While pouring billions of dollars into arming Ukraine, its supporters, led by the United States, have increasingly isolated Russia, economically and diplomatically, while hardening the NATO alliance. That process continued on Monday, when Hungary’s Parliament approved NATO membership for Finland. Turkey — whose approval is the final obstacle remaining for Finland — is expected to consent within days.

Finland and Sweden, alarmed by the Russian invasion, dropped decades of official nonalignment and applied last year to join the alliance. Turkey and Hungary, which have the friendliest relations with Moscow among NATO members, have held up approval, and Sweden’s application remains stalled.

Germany delivered 18 promised Leopard 2 battle tanks to Ukraine, the German chancellor, Olaf Scholz, said in a news conference on Monday, a highly anticipated delivery of advanced equipment from the West ahead of an expected spring offensive. Ukraine’s defense minister said British Challenger 2 tanks — 14 have been promised — had also begun to arrive. More tanks are expected from other NATO nations, including the United States.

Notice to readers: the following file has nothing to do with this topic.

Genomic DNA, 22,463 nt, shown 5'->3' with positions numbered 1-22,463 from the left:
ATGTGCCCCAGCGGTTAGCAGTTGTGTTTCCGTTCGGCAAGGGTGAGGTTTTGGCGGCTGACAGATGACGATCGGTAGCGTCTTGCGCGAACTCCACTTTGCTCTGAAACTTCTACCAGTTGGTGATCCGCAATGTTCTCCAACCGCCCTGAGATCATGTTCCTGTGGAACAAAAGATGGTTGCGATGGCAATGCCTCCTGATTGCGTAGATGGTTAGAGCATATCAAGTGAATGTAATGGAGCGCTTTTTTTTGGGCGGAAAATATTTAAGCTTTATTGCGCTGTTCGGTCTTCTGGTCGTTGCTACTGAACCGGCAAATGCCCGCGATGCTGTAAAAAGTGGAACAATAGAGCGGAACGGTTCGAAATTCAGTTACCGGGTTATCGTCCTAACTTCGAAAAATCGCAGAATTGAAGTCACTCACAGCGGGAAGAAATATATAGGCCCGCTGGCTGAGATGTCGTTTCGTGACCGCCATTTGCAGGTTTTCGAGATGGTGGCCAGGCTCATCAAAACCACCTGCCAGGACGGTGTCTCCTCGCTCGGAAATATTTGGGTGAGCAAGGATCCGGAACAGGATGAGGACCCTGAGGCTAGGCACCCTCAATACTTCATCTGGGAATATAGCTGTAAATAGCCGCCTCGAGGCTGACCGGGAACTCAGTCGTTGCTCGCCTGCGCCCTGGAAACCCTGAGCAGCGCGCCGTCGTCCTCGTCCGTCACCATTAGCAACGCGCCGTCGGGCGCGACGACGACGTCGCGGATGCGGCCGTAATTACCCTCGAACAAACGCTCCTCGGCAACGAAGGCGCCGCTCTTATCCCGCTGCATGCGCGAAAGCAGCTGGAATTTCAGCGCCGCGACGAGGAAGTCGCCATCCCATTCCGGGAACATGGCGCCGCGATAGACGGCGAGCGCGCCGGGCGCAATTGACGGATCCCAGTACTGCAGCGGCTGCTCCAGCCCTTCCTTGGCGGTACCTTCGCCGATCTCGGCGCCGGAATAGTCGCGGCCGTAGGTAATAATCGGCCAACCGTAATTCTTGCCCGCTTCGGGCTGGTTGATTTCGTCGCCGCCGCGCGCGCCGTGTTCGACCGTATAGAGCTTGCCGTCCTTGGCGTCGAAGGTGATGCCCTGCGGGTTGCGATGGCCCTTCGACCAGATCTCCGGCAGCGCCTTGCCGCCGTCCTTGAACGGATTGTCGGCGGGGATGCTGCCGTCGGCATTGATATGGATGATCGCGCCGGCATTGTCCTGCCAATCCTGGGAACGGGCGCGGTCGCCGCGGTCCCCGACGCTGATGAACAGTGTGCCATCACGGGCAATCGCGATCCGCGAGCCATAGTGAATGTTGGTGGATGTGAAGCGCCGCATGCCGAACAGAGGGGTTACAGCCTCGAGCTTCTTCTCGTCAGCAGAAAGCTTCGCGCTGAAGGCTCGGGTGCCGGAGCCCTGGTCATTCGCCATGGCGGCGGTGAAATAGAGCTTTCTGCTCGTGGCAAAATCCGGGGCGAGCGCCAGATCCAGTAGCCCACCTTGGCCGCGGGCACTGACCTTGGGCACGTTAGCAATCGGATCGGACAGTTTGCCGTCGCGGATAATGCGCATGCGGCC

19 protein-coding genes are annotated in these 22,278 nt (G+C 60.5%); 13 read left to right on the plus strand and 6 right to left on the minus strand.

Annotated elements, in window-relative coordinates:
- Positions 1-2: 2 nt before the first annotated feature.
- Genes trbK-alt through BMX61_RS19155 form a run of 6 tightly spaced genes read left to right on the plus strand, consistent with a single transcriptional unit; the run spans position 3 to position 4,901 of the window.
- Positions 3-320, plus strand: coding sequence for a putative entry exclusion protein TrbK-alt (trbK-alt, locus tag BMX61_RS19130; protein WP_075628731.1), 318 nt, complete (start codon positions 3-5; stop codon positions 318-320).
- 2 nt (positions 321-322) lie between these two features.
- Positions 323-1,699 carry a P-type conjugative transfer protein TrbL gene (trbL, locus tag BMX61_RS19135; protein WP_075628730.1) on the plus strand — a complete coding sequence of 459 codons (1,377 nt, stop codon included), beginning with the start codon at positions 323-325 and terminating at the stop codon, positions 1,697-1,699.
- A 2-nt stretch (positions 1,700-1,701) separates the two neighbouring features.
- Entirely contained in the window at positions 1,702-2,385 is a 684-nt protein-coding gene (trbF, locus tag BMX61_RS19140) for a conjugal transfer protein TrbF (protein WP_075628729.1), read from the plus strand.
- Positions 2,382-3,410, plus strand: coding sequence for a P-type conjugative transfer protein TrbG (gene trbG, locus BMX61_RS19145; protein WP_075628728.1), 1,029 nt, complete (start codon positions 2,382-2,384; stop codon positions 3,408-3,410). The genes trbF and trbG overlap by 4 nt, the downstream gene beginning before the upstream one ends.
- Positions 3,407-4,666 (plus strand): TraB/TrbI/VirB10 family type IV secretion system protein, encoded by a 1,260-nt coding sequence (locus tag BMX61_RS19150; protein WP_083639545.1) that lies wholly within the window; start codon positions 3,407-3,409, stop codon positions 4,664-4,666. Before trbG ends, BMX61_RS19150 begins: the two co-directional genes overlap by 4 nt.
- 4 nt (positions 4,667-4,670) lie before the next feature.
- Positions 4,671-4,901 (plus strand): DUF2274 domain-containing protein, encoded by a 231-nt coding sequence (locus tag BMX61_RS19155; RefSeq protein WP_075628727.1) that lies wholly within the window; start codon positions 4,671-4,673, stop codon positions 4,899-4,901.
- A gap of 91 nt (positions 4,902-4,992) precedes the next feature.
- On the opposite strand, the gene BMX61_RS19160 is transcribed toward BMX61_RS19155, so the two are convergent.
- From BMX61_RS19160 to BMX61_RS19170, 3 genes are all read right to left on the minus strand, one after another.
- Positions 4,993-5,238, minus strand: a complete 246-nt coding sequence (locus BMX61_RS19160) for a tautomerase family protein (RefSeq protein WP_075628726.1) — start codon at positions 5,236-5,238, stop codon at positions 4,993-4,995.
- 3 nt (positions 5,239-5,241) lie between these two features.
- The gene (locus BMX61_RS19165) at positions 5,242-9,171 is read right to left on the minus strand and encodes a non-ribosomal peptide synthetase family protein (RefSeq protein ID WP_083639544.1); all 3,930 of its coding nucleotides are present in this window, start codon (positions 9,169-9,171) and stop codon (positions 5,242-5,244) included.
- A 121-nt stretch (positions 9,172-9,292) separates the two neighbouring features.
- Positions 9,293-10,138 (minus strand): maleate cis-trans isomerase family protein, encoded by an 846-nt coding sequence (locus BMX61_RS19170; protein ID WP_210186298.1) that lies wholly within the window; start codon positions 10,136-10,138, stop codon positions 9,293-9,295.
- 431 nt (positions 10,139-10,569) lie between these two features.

On the battlefield, some Western officials and military analysts have predicted that the Ukrainians will launch an offensive soon aimed not at the Donbas, but at trying to recapture Russian-held parts of the Zaporizhzhia and Kherson regions farther west, which could mean intensified fighting around the Zaporizhzhia nuclear plant.

Nuclear experts particularly fear damage to the cooling system that keeps uranium-fueled reactor cores from melting down or to the electrical supply that keeps the cooling system running. That power has been cut several times, forcing the plant to rely on backup generators.

All six of the plant’s reactors have been taken out of service, but their radioactive reactor cores still must be kept continuously cooled.